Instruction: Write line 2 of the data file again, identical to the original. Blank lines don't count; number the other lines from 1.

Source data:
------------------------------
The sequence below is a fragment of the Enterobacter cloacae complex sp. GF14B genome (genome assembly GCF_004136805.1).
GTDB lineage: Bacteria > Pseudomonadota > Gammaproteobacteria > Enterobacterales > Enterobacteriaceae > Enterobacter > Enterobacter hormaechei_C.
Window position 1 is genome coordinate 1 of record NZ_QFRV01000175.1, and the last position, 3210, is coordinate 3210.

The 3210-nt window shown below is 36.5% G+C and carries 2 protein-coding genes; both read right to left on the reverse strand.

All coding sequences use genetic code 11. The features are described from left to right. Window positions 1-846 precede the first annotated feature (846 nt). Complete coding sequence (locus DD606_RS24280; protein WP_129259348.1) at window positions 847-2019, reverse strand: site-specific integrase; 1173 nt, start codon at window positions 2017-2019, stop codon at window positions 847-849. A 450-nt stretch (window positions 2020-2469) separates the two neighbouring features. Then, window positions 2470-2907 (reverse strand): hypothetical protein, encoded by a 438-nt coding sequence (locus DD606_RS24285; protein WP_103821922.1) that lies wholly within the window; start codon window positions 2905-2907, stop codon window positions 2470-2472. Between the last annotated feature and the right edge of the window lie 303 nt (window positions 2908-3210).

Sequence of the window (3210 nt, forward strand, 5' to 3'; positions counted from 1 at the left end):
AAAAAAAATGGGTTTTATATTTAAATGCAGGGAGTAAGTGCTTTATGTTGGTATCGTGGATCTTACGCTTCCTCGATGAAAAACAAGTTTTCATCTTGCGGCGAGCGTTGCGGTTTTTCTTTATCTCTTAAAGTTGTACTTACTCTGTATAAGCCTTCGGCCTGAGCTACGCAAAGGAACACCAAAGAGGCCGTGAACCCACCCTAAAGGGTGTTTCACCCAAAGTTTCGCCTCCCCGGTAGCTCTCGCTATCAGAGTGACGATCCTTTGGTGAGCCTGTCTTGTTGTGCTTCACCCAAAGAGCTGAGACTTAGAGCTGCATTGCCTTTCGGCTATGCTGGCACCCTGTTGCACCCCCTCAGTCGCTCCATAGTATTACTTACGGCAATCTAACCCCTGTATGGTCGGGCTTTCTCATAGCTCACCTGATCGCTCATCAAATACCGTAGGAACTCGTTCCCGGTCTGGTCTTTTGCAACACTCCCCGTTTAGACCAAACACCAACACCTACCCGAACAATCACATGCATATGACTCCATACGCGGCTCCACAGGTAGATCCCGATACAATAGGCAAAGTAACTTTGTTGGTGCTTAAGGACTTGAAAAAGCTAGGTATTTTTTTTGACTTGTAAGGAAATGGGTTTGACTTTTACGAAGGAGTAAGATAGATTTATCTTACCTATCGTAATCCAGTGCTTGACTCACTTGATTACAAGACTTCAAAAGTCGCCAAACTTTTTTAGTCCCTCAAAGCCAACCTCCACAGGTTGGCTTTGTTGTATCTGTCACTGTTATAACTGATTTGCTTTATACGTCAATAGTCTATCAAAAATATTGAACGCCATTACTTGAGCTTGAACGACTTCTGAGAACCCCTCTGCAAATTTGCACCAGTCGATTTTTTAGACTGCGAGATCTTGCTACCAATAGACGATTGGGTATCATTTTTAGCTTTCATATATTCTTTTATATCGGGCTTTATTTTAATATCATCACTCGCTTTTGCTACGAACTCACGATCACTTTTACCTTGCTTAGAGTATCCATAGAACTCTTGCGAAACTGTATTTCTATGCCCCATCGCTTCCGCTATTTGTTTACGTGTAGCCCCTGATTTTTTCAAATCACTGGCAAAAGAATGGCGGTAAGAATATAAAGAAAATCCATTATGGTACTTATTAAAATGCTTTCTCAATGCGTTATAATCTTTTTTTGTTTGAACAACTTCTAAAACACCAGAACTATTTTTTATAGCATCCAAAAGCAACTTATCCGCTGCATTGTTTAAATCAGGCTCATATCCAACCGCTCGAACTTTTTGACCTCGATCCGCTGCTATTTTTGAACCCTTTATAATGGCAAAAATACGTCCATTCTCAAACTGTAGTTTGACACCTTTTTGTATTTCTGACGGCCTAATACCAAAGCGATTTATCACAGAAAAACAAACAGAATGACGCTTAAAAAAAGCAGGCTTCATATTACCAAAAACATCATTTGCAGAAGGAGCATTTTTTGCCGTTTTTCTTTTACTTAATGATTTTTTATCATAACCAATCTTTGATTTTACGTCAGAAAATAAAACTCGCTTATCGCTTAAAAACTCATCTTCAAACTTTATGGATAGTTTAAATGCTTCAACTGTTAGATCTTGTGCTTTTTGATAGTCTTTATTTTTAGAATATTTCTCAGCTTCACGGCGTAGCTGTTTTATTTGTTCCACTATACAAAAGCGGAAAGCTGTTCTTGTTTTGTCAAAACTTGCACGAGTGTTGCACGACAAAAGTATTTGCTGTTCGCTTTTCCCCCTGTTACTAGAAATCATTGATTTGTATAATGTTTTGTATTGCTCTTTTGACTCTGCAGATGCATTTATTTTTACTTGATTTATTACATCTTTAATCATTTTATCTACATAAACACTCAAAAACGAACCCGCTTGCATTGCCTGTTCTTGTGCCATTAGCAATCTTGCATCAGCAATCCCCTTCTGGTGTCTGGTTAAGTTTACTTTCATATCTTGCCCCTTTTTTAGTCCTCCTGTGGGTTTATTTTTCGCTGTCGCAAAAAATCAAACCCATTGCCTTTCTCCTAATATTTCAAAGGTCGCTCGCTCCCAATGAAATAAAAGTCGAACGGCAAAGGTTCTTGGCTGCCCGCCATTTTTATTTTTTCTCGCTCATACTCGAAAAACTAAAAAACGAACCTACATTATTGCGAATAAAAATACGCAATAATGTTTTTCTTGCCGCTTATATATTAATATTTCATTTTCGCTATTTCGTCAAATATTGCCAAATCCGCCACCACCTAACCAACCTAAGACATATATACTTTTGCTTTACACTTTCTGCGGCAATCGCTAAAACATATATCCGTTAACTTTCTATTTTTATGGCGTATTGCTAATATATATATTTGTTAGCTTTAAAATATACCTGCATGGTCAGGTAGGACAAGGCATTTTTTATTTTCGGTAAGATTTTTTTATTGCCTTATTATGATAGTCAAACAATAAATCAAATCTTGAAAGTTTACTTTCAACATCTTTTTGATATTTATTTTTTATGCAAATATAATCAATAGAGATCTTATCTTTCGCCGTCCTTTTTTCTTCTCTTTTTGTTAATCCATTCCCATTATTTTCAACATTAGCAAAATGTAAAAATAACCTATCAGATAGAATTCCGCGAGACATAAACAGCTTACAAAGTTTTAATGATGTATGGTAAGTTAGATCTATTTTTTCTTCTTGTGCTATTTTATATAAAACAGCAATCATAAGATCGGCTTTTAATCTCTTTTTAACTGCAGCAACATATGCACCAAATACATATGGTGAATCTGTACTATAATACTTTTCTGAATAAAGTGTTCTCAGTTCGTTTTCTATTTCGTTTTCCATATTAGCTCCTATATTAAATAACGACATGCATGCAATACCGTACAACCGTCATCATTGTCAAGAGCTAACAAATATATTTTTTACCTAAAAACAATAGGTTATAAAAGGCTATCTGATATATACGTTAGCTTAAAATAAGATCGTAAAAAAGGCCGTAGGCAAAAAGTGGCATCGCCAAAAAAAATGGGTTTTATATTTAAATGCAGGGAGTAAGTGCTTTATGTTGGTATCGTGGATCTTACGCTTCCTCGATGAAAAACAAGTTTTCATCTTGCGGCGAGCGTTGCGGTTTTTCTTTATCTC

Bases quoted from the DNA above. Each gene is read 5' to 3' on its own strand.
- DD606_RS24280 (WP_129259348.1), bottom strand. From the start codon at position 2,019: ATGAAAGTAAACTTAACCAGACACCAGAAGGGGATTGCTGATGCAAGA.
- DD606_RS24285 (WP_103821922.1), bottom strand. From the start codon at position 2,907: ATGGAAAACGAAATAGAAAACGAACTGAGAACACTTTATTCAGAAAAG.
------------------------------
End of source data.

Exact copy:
GTDB lineage: Bacteria > Pseudomonadota > Gammaproteobacteria > Enterobacterales > Enterobacteriaceae > Enterobacter > Enterobacter hormaechei_C.